Inside the Book


I’m not afraid to die. I just don’t want to be there when it happens.” Woody Allen

You might ask how I decided to write a book like this. I am not a funeral director, nor have I ever had dreams of becoming one (although I was a big fan of the TV show Six Feet Under). I am not a grief counselor, although I do occasionally give people grief. The idea simply came from a talk I had with my ninety-seven year-old mother. At the time of my father’s death, my mother, who was in shock as she made funeral arrangements, ordered a single cemetery plot for Dad. I was a teenager at the time and not deeply involved in helping with the plans.

Fast forward thirty-eight years, when my mother sat me down to talk about what she wanted when her time came.

“I could buy a double plot for your father and me,” she mused. “But that would be complicated since we would have to unearth your father. I’m sure he is comfortable just where he is. And it would feel strange if I had a separate plot somewhere in the cemetery and not next to him.”

“Have you considered cremation?” I asked.

She thought for a while and then nodded. “I like that idea, but I don’t want my ashes to be cooped up in an urn.”

“I’m sure you have choices about what you might do with your ashes.” I said that without really knowing what her choices might be. But then she smiled and started to think out loud.

“Well, you can put a bit of me right over your father’s grave,” she started. “That way you can visit both of us there. And you know my favorite tree in your backyard? Sprinkle some of me there too. I also want to be scattered over Candlewood Lake, where we spent many lovely summers together as a family.”

“I can do that for you,” I said.

She patted my hand and said, “Thank you.”

It wasn’t long after my conversation with my mother that I began asking friends if they had thought about what they wanted to do with themselves once they passed on. I was surprised at how many people said they wanted to be cremated. Some had clear ideas about where they wanted to be scattered, but many said they hadn’t figured that out yet. They also mentioned that their parents were thinking of cremation, and what to do with their ashes was still up in the air.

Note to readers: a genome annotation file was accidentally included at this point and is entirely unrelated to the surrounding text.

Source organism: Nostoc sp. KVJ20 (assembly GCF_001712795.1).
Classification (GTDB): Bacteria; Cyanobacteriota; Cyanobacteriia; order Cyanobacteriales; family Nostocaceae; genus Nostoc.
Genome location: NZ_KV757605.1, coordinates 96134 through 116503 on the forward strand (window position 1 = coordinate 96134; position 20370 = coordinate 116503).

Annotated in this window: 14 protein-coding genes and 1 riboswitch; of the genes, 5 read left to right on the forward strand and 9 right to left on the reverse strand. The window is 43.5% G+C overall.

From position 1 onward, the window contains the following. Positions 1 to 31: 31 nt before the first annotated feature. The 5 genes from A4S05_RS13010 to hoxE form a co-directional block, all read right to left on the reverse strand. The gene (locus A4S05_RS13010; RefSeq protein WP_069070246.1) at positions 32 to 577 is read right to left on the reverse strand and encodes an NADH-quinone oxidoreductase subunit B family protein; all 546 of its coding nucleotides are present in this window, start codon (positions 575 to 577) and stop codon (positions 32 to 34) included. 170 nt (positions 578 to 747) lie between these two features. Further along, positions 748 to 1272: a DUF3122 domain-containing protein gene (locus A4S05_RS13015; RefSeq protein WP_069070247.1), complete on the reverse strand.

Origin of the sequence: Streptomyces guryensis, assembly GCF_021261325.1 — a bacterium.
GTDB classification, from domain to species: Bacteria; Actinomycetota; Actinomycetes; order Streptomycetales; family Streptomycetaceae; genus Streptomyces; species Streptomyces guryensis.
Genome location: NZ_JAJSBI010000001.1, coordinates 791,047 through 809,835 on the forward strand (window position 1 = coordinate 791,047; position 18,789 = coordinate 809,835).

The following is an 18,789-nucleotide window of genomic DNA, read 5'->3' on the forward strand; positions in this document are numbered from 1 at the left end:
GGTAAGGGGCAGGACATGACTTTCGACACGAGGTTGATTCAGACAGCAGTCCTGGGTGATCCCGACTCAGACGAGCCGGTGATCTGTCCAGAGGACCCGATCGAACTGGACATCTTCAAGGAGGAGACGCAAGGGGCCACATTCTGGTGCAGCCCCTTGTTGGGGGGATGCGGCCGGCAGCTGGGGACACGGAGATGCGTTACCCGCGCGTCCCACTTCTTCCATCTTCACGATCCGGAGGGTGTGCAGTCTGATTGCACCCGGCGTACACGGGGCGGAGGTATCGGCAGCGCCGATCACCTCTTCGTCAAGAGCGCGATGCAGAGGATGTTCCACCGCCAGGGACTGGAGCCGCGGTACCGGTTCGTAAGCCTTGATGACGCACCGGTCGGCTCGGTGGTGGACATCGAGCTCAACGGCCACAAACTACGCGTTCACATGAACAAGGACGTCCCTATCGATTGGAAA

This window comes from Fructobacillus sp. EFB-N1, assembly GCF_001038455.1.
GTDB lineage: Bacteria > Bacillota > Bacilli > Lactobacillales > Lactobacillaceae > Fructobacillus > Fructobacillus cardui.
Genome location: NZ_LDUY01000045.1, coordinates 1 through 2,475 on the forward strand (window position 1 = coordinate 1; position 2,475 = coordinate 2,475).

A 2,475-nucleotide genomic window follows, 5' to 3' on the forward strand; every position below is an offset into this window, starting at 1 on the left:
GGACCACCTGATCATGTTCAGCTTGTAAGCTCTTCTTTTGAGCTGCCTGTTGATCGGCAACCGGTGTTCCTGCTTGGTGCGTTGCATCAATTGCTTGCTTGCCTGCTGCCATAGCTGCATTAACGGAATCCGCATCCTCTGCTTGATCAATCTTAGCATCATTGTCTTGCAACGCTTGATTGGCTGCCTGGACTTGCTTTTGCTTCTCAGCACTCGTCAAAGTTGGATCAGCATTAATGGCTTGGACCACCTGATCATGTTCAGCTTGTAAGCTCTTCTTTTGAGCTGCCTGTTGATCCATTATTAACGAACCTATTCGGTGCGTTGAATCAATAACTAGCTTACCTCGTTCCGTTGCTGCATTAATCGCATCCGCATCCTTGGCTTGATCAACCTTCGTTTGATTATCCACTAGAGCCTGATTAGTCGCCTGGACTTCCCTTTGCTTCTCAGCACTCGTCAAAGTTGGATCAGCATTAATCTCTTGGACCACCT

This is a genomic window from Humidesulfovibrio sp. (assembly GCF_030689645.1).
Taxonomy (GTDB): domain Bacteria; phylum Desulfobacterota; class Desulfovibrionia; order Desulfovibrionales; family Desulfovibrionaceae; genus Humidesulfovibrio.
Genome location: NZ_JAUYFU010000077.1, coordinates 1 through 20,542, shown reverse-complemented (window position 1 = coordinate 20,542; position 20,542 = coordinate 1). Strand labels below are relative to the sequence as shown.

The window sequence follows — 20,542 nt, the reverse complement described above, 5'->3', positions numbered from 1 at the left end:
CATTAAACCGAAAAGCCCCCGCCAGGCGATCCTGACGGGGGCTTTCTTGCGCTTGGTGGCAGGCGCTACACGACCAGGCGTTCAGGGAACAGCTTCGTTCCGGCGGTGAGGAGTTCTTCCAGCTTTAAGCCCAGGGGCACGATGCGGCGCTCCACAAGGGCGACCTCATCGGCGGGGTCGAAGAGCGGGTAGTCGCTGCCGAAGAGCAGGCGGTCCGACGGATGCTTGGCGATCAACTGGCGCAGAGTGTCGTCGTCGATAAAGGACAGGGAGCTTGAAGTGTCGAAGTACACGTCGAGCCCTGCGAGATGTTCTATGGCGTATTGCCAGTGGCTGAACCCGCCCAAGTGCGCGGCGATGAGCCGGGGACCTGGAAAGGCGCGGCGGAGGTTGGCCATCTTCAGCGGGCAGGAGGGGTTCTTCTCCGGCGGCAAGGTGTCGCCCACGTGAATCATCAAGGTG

I wondered if there was a book that offered suggestions about scattering, types of urns you can choose, and tips and techniques. I discovered that there were none. I then asked my friends: if they had a book that offered a wide range of suggestions of scattering options and other helpful advice, would they find that valuable? The resounding reply was yes.

I started doing research and began documenting the many commercially available scattering services that are offered. This led me to think of ideas of my own—some playful, some creative, some very unconventional, and some just plain irreverent. Like shoe sizes, one scattering option doesn’t fit all.

As I worked on this book, one thought kept remerging. People want to have a say in what kind of funeral they would like. If it’s their last production, they want to direct it: who speaks, the kind of service given, what music is played, where it takes place. If cremation is chosen, then how and where they want their ashes scattered is just as important.


How do you start a book on the many ways and options you have if you decide to scatter your ashes? The subject assumes that you or someone you care about has considered cremation. The thought that our life will eventually have an end is something that most of us would rather postpone thinking about. But our life on earth does come to an end for all of us, and what happens after that is matter of whatever your belief system is.